Anxiety, Worry and CBT Part Two

Cognitive Distortions

People suffering from anxiety are prone to something called cognitive distortions or thinking errors. These thinking errors are ways that our minds convince us that are core beliefs (the beliefs we form about ourselves and the world in childhoood) are true. Common thinking errors include a few of the following:

Filtering- taking out all the positive details of an experience and magnifying the negatives. Have you ever had an appraisal at work and found it hard to hold on to the good things that were said and found yourself obsessing over the negative things? This is a typical example. 

Polarised thinking: Otherwise known as black and white thinking. "If I don't get into Cambridge, I am a failure.". There are no areas of grey in this type of thinking. Everything is all or nothing. 

Over generalising: Forming conclusions based on one piece of evidence. "If my boyfriend broke up with me, everyone will eventually break up with me".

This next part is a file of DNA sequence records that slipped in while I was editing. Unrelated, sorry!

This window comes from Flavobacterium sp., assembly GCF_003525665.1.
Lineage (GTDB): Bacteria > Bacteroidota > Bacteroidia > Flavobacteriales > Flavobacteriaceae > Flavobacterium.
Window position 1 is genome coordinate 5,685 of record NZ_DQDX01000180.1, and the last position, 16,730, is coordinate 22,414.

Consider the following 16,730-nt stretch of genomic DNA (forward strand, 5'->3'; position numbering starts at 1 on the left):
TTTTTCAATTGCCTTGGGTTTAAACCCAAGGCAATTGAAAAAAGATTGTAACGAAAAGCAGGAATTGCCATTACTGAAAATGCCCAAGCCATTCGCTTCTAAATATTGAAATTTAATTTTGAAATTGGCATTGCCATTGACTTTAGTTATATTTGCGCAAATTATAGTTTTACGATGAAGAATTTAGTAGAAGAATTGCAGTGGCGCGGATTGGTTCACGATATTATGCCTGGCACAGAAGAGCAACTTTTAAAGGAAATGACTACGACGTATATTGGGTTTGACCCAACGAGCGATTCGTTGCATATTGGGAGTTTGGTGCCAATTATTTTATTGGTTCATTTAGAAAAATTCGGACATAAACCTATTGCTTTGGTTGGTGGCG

There are many more forms of distortions but the above are a few examples.

Using CBT 

The most important part is to first gain some awareness of how we think and how we use cognitive distortions to maintain our core beliefs. 

The next part is to start learning how to challenge this thinking which I will discuss in more detail next week.

Once we start building up evidence that are automatic thinking and core beliefs are not true, anxiety will lessen. It is important not to avoid situations or fall into what is referred to as safety behaviours. This lessens someone's exposure to gaining new evidence. Some examples of this would be not crossing the road when you see a dog or not going back to check you have turned the iron off. 





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